One mechanism utilized during oncogenic reprogramming is the unfolded protein response (UPR). Apart from its usual role in regulating environment-induced stress, we and others have shown that UPR plays a vital role in conferring chemoresistance to cancer cells10,11,12. Endoplasmic reticulum (ER) stress and UPR signaling is dysregulated in many cancers13,14,15,16,17,18,19. Various physiological or xenobiotic pressures on the cell, like glucose deprivation, hypoxia, or chemotherapeutics induce ER stress, which activates an adaptive and survival response, namely the UPR, that helps the cell recover from stress. This seemingly innocuous homeostatic survival mechanism can be hijacked by cancer cells to aid in tumor growth, migration, transformation, and angiogenesis13,14,20,21. GRP78, the master regulator of the UPR, has been reported to be upregulated in multiple cancers11,15,19,22,23,24,25. In pancreatic cancer, it was recently reported that GRP78 is overexpressed11,19,24 and plays a role in proliferation, invasion, and metastasis19,23.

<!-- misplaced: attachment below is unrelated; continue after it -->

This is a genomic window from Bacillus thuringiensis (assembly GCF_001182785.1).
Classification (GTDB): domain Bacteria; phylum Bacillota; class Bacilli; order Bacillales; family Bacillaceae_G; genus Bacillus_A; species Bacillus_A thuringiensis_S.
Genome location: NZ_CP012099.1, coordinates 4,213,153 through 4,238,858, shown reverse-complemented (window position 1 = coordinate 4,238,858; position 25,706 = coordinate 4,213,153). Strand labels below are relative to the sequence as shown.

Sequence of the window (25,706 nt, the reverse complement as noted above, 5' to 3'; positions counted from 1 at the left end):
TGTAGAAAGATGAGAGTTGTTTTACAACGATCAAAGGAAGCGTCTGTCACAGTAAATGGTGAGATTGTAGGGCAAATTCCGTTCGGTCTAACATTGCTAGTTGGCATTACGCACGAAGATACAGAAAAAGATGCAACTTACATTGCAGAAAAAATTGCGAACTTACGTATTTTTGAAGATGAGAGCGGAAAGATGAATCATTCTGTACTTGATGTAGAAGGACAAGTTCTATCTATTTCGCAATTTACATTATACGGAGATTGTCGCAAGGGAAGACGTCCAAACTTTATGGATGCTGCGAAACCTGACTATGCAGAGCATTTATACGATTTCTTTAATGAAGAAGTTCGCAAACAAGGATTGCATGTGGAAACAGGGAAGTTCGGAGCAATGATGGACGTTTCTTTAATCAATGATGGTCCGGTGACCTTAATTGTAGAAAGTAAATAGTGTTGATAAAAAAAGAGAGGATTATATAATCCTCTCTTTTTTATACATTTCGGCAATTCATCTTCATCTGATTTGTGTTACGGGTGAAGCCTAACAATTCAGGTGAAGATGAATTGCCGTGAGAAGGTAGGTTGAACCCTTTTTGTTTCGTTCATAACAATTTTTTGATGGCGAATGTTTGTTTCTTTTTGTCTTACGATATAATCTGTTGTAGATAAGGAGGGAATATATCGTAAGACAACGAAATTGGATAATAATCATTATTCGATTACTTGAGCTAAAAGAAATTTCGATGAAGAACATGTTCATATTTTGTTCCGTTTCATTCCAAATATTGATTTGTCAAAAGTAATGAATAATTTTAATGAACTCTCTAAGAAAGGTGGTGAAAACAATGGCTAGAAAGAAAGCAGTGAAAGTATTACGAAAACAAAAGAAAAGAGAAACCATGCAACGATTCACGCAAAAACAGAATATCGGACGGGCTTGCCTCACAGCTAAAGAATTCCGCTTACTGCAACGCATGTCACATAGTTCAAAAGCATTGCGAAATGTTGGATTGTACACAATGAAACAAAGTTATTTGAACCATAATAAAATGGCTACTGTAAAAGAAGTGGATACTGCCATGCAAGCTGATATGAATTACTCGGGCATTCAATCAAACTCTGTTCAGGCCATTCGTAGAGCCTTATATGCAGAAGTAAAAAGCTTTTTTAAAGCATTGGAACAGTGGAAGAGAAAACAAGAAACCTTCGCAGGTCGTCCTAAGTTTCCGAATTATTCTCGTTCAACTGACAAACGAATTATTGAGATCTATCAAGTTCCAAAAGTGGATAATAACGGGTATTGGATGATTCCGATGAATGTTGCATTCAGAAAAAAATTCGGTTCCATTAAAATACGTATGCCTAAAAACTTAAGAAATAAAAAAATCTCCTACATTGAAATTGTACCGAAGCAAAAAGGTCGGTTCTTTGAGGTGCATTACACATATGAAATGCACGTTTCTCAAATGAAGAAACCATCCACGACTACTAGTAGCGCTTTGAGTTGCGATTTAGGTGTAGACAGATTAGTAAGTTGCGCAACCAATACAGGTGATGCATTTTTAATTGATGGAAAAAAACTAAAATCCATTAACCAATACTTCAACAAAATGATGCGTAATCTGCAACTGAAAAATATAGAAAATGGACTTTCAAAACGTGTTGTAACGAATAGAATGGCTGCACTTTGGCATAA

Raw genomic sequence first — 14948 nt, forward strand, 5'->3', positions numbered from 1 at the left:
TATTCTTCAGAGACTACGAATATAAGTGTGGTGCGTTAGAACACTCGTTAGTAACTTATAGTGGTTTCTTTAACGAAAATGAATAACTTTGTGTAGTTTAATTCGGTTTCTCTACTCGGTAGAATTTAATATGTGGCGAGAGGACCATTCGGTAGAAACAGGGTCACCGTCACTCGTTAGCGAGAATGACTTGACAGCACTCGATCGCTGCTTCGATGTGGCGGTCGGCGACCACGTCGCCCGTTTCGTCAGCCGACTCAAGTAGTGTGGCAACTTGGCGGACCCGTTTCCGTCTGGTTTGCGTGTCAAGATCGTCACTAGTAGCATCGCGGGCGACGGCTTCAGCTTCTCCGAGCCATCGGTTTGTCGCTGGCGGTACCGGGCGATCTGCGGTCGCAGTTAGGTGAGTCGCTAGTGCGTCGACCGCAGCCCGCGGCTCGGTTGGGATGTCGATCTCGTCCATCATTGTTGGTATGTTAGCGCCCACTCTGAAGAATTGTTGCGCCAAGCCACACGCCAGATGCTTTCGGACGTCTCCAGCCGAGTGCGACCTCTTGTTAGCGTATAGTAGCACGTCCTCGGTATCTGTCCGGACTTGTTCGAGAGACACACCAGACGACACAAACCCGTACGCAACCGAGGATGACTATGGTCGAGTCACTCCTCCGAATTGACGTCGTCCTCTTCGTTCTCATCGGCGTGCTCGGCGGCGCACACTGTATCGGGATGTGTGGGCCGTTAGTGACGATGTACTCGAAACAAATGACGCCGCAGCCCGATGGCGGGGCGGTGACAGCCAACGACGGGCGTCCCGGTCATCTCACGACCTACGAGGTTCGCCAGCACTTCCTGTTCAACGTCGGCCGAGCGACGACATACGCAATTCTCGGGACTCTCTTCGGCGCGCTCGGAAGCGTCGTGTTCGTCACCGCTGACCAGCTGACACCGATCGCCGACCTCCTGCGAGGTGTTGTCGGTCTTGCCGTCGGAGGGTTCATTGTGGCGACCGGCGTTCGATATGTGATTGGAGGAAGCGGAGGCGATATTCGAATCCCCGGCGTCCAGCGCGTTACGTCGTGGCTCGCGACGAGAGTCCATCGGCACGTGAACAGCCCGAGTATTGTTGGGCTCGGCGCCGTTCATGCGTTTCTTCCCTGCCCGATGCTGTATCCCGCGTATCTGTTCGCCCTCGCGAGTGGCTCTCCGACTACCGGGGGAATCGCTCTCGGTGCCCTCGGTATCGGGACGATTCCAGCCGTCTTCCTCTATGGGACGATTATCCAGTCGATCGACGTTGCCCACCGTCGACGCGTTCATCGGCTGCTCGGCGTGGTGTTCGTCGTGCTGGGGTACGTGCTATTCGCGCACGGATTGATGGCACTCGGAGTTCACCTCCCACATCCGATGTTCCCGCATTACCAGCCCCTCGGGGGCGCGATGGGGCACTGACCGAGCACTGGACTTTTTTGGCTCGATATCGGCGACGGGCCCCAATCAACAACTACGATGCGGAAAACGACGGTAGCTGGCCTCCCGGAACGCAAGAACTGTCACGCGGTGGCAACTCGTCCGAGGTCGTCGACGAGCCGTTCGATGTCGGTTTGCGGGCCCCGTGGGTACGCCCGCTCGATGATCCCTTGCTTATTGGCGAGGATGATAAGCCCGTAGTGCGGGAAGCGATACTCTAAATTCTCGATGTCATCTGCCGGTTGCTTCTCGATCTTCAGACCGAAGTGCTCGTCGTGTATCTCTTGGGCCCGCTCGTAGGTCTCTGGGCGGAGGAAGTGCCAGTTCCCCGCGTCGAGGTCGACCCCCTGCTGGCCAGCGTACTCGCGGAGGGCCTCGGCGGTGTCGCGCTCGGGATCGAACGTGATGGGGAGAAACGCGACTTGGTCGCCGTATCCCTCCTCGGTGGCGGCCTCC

A small population of treatment-refractory cells within the tumor contribute to its aggressive phenotype by promoting metastasis and tumor recurrence15,26,27,28,29,30. This population, typically defined as “cancer stem cells (CSC)” makes up a crucial component of the tumor heterogeneity in pancreatic cancer, as well as other cancers27,28,31,32,33. In pancreatic cancer, we and others have shown that this aggressive population can be identified as a CD133+ population27,33. This population has increased resistance to therapy, showed increased metastatic potential and is also responsible for tumor recurrence and sustained tumorigenicity, and overexpressed GRP7827,33. Role of GRP78 in maintaining the survival of CSCs has not been studied extensively34,35. However, a recent study showed downregulation of inositol-requiring enzyme 1 alpha (IRE1α), one of three transmembrane sensors, resulted in a decrease of colonic CSC36. Additionally, a study using an inducible knockdown of GRP78 (Grp78f/f; Mx1-Cre) results in decreased hematopoietic stem cells, decreased lymphoid progenitors, decreased viability, increased UPR and cell death37. These studies suggest that GRP78 may play an important role in the survival of normal stem cells, but its role in cancer stem cells (CSCs) remains unclear.